Excitable Imaginations offers a new approach to the history of pornography. Looking beyond a counter-canon of bawdy literature, Kathleen Lubey identifies a vigilant attentiveness to sex across a wide spectrum of literary and philosophical texts in eighteenth-century Britain. Esteemed public modes of writing such as nationalist poetry, moral fiction, and empirical philosophy, as well as scandalous and obscene writing, persistently narrate erotic experiences--desire, voyeurism, seduction, orgasm. The recurring turn to sexuality in literature and philosophy, she argues, allowed authors to recommend with great urgency how the risqué delights of reading might excite the imagination to ever greater degrees of educability on moral and aesthetic matters. Moralists such as Samuel Richardson and Adam Smith, like their licentious counterparts Rochester, Haywood, and Cleland, purposefully evoke salacious fantasy so that their audiences will recognize reading as an intellectual act that is premised on visceral pleasure. Eroticism in texts like Pamela and Memoirs of a Woman of Pleasure, in Lubey's reading, did not compete with instructive literary aims, but rather was essential to the construction of the self-governing Enlightenment subject.
Imaginations of Socialism and Christianity in Swedish prose fiction of the early 1900s BEATA AGRELL 6 'The omnipotence of spring': ideas of progress in Norwegian socialism before 1940 ÅSMUND BORGEN GJERDE PART III The imagination of ...
Author: Stefan Arvidsson
This volume offers new perspectives on the appeal and profound cultural meaning of socialism over the past two centuries. It brings together scholarship from various disciplines addressing diverse national contexts, including Britain, China, France, Germany, Norway, Sweden, and the USA. Taken together, the contributions highlight the aesthetic, narrative, and religious dimensions of socialism as it has developed through three broad phases in the modern era: early nineteenth-century beginnings, mass-based political organizations, and the attainment of state power in the twentieth century and beyond. Socialism did not attract millions of people primarily because of logical argument and empirical evidence, important though those were. Rather, it told the most compelling story about the past, present, and future. Refocusing attention on socialism's imaginative dimensions, this volume aims to revive scholarly interest in one of the modern world1s most important political orientations.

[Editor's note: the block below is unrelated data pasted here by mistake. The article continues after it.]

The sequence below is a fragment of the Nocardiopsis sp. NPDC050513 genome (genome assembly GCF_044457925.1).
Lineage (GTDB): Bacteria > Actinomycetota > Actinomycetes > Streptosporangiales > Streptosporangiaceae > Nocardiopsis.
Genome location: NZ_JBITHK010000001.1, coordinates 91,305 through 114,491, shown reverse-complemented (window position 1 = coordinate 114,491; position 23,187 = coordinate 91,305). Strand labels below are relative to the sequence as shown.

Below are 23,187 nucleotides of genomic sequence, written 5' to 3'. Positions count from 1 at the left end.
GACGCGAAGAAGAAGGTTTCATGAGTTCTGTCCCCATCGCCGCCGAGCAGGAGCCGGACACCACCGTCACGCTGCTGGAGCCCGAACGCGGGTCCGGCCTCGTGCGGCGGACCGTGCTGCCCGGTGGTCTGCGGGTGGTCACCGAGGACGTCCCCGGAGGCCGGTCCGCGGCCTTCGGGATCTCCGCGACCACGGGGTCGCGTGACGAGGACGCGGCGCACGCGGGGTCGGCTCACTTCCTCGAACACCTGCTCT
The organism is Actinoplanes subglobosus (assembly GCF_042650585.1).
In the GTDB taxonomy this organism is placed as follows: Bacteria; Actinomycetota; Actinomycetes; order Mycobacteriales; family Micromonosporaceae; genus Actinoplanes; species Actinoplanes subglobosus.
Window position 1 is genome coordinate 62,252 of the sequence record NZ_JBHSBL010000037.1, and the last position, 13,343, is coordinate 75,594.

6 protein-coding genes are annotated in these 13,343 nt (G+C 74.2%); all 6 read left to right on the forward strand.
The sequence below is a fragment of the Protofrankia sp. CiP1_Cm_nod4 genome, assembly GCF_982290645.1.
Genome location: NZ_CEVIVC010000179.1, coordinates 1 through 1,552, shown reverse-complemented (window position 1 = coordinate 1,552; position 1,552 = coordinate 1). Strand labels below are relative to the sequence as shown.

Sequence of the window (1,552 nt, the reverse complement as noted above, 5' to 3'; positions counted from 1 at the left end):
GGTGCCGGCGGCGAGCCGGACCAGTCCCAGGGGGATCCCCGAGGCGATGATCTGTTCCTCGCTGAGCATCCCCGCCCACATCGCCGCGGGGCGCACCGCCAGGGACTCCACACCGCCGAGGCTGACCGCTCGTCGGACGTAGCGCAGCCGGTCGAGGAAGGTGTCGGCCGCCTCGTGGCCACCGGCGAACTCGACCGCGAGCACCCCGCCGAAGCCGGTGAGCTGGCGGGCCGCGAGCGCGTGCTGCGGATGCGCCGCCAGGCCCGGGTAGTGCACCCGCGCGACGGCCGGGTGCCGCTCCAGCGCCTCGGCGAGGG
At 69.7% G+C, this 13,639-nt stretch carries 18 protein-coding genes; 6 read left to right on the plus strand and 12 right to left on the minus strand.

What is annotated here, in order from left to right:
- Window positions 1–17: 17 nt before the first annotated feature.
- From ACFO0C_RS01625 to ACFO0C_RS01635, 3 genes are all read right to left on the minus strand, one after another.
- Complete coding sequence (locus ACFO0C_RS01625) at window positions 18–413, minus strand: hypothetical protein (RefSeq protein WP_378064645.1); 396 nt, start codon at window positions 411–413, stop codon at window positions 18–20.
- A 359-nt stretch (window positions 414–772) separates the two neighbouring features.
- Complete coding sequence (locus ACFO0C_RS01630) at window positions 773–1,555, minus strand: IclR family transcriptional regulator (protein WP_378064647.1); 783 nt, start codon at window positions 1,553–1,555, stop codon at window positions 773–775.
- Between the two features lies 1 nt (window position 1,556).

is not a figure at all, in an ontological sense, but instead a representation within our cultural imagination. As Sara Ahmed rightly points out, “it is the processes of expelling or welcoming the one who is recognized as a stranger that ...
Author: Ulrike Küchler
Publisher: Bloomsbury Publishing USA
Category: Performing Arts
As both an extra-terrestrial and a terrestrial migrant, the alien provides a critical framework to help us understand the interactions between cultures and to explore the transgressive force of travel over geographical, cultural or linguistic borders. Offering a perspective on the alien that connects to scholarship on immigration and globalization, Alien Imaginations brings together canonical and contemporary works in the literature and cinema of science fiction and transnationalism. By examining the role of the alien through the themes of language, anxiety and identity, the essays in this collection engage with authors such as H.G. Wells, Eleanor Arnason, Philip K. Dick and Yoko Tawada as well as directors such as Neill Blomkamp, James Cameron and Michael Winterbottom. Focusing on works that are European and North American in origin, the readings in this volume explore their critical intent and their potential to undermine many of the central notions of Western hegemonic discourses. Alien Imaginations reflects upon contemporary cultural imaginaries as well as the realities of migration, labor and life, suggesting models of resistance, if not utopian horizons.
The passages quoted above regarding hellish imaginations are read by Le Goff as follows: 'what [William] wants to say, I think, is that since fire is efficacious when it exists only in man's imagination, in dreams, for example, ...
Author: Alastair Minnis
Publisher: Society for the Study of Medieval Languages and Literature